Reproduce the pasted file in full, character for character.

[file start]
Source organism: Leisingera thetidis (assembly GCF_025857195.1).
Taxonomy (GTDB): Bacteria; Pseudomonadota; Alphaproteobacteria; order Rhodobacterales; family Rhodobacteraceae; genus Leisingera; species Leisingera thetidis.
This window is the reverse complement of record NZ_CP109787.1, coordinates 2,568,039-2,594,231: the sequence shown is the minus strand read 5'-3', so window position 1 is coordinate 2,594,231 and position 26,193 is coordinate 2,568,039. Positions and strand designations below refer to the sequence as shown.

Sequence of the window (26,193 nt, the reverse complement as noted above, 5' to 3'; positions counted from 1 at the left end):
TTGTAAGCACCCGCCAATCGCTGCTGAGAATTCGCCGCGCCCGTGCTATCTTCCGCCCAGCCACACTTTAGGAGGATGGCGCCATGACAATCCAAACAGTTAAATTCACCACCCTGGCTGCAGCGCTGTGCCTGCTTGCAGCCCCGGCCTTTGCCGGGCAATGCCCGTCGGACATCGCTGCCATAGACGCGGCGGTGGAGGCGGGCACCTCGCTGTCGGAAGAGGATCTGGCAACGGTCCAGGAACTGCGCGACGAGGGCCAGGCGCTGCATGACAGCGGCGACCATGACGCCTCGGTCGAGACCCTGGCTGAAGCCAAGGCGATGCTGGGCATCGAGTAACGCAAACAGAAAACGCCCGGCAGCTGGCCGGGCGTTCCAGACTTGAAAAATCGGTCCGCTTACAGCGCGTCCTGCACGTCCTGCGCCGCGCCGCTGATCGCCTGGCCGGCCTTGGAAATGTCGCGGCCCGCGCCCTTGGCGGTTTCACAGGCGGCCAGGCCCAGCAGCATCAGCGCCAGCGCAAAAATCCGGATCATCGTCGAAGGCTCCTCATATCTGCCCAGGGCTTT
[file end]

Source organism: Leisingera thetidis (assembly GCF_025857195.1).
Taxonomy (GTDB): Bacteria; Pseudomonadota; Alphaproteobacteria; order Rhodobacterales; family Rhodobacteraceae; genus Leisingera; species Leisingera thetidis.
This window is the reverse complement of record NZ_CP109787.1, coordinates 2,568,039-2,594,231: the sequence shown is the minus strand read 5'-3', so window position 1 is coordinate 2,594,231 and position 26,193 is coordinate 2,568,039. Positions and strand designations below refer to the sequence as shown.

Sequence of the window (26,193 nt, the reverse complement as noted above, 5' to 3'; positions counted from 1 at the left end):
TTGTAAGCACCCGCCAATCGCTGCTGAGAATTCGCCGCGCCCGTGCTATCTTCCGCCCAGCCACACTTTAGGAGGATGGCGCCATGACAATCCAAACAGTTAAATTCACCACCCTGGCTGCAGCGCTGTGCCTGCTTGCAGCCCCGGCCTTTGCCGGGCAATGCCCGTCGGACATCGCTGCCATAGACGCGGCGGTGGAGGCGGGCACCTCGCTGTCGGAAGAGGATCTGGCAACGGTCCAGGAACTGCGCGACGAGGGCCAGGCGCTGCATGACAGCGGCGACCATGACGCCTCGGTCGAGACCCTGGCTGAAGCCAAGGCGATGCTGGGCATCGAGTAACGCAAACAGAAAACGCCCGGCAGCTGGCCGGGCGTTCCAGACTTGAAAAATCGGTCCGCTTACAGCGCGTCCTGCACGTCCTGCGCCGCGCCGCTGATCGCCTGGCCGGCCTTGGAAATGTCGCGGCCCGCGCCCTTGGCGGTTTCACAGGCGGCCAGGCCCAGCAGCATCAGCGCCAGCGCAAAAATCCGGATCATCGTCGAAGGCTCCTCATATCTGCCCAGGGCTTT